Notes from a Teens’ Top Ten Book Group Participant: 6 Books Every Teen Girl Should Read

TeensTopTen_logo_webTeens across the nation voted for the 2014 Teens’ Top Ten list, and the winners have been announced– but did you know how the books are nominated for this list in the first place?

Books are nominated by members of Teens’ Top Ten book groups in school and public libraries around the country. To give you a glimpse of what it’s like to be part of the process, we’re featuring posts from these teens here on The Hub. Today we have book recommendations from Kitra Katz of the Teens Know Best book group in St. Paul, Minnesota. To read more reviews by Kitra and the members of this group, visit the TKB Blog.

As a girl who has soaked in hundreds of books throughout her teenage years, I have found myself sighing at scores of disappointments. My peculiar taste for characters who make me proud to be a young woman and teach me lessons I need to wrap my head around before my last year of legal childhood comes to a halt often makes finding literary role models difficult. Very, very difficult.

I don’t want to jump into the world of a girl who spends more time moping over a boy than building her own story (though sometimes a fun, girly read can be good). Instead, I want a girl who is her own hero, or even the hero of others. A girl who can whip out a sword or witty word faster than she can say, “Maybelline or Covergirl?” A girl who is strong in times of trouble.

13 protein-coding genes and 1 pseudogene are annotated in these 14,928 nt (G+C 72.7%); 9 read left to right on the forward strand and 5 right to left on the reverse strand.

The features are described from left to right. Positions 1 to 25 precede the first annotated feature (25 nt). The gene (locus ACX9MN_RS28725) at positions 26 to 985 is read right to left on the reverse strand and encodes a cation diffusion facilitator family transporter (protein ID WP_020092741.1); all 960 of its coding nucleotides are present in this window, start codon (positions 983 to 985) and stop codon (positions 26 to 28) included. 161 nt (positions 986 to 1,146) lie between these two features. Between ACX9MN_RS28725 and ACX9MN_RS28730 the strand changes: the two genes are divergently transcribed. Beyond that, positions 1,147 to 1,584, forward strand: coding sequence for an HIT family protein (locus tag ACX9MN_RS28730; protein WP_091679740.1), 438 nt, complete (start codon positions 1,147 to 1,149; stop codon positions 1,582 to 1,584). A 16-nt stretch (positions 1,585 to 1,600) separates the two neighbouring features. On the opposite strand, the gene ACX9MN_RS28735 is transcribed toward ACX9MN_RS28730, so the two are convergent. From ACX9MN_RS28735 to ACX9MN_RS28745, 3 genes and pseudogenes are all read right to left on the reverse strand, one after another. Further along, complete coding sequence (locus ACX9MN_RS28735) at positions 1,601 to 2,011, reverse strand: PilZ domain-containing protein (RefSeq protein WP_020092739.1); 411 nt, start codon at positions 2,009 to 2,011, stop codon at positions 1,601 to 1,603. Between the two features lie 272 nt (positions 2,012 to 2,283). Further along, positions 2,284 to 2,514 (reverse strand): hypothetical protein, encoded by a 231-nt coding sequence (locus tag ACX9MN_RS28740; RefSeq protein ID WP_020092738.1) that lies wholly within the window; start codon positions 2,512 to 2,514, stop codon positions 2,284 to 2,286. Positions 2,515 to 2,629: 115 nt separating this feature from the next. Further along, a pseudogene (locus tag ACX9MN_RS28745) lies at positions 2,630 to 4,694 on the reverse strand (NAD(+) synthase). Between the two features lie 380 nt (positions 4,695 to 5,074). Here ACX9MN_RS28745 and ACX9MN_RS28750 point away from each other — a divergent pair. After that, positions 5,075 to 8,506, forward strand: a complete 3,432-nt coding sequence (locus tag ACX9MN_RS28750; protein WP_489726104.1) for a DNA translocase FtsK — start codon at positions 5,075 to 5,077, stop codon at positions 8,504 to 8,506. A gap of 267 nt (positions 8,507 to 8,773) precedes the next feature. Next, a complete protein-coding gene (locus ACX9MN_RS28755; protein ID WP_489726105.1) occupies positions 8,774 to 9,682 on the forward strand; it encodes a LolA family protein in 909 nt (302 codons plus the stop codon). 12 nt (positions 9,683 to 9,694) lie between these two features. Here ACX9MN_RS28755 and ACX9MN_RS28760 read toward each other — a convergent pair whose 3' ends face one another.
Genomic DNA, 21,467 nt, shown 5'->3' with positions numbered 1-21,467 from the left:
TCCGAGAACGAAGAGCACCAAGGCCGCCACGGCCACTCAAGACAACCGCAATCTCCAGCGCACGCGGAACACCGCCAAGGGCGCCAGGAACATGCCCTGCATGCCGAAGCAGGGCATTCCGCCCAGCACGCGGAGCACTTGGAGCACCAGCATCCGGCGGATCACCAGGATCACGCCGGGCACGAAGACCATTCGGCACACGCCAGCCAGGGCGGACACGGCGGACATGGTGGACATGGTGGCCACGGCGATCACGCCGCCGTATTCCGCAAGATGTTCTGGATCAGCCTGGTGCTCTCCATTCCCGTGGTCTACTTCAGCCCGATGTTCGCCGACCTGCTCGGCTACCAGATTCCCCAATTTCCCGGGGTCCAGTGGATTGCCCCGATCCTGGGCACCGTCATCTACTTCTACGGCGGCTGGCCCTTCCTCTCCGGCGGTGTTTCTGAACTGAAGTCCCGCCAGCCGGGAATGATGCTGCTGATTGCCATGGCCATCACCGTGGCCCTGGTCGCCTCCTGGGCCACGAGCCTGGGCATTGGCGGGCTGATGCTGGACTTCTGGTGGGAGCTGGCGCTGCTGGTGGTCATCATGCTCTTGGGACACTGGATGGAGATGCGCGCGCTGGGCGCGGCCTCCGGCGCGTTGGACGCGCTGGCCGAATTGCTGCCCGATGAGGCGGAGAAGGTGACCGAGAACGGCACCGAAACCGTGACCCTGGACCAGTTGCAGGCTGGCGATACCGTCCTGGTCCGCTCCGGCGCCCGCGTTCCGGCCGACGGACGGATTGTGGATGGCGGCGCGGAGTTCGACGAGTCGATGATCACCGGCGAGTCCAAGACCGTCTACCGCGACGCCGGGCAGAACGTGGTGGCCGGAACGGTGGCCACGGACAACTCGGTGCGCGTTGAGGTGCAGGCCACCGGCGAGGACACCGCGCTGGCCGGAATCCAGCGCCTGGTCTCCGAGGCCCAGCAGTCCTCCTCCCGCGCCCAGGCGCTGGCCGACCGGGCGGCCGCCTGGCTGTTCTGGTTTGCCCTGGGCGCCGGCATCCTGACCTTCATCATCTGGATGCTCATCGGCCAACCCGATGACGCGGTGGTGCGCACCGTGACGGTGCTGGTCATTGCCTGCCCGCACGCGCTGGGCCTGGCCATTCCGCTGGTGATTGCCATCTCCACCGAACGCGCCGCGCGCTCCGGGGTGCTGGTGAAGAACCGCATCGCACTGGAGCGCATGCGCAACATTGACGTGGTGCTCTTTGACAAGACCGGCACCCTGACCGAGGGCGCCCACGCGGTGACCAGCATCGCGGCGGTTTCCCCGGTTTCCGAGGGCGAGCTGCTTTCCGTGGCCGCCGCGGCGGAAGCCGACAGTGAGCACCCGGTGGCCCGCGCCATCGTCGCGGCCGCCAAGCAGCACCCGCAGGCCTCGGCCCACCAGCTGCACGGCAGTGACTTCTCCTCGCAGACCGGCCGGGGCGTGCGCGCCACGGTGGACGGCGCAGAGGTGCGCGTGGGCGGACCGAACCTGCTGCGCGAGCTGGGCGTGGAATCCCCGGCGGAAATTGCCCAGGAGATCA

Sadly, this girl doesn’t seem to be terribly common in the literary world. So to help all those young women like me out there, I’ve created a checklist of six books every teenage girl needs to read.

1. Between Shades of Gray by Ruta Sepetys (a 2012 Morris Award finalist)

In this tear-jerking piece of fiction, we meet Lina, a fifteen-year-old who faces the most difficult years of her life when her whole family is arrested and sent to various Soviet-run prison camps.

2. Persepolis by Marjane Satrapi

Told as a “memoir-in-comic-strips,” Persepolis is the story of Marjane growing up in the capital of Iran during the Islamic Revolution. Fascinating and eye-opening.

3. The Song of the Lioness Quartet by Tamora Pierce

To be honest, you could read any story by Tamora Pierce and I would rejoice. Her myriad books center around strong, fierce, hardcore, stereotype-defying women. Pure excellence.

4. Romeo and Juliet by William Shakespeare

This one is a shocker, I know. Fickle, stupid teenagers who are infatuated–not in love. I mean, how could Juliet be so stupid as to kill herself over a boy she’s known less than a week? Well, I think we all need a reminder that something as small as a boy you met when you were thirteen isn’t life or death.

Sometimes that’s best learned by shaking our heads at someone else.

5. I Am Malala by Malala Yousafzai and Christina Lamb

Though I’m sure you already know about her through the (well deserved) media hype she’s received, Malala is an excellent role model who can show us we’re never too young to make a difference.

6. Princesses Behaving Badly by Linda Rodriguez McRobbie

A magnificent nonfiction collection of real princesses throughout history who did crazy, odd, brave, or even dangerous things. What’s better than girls and women who change up the old fairytale archetype?

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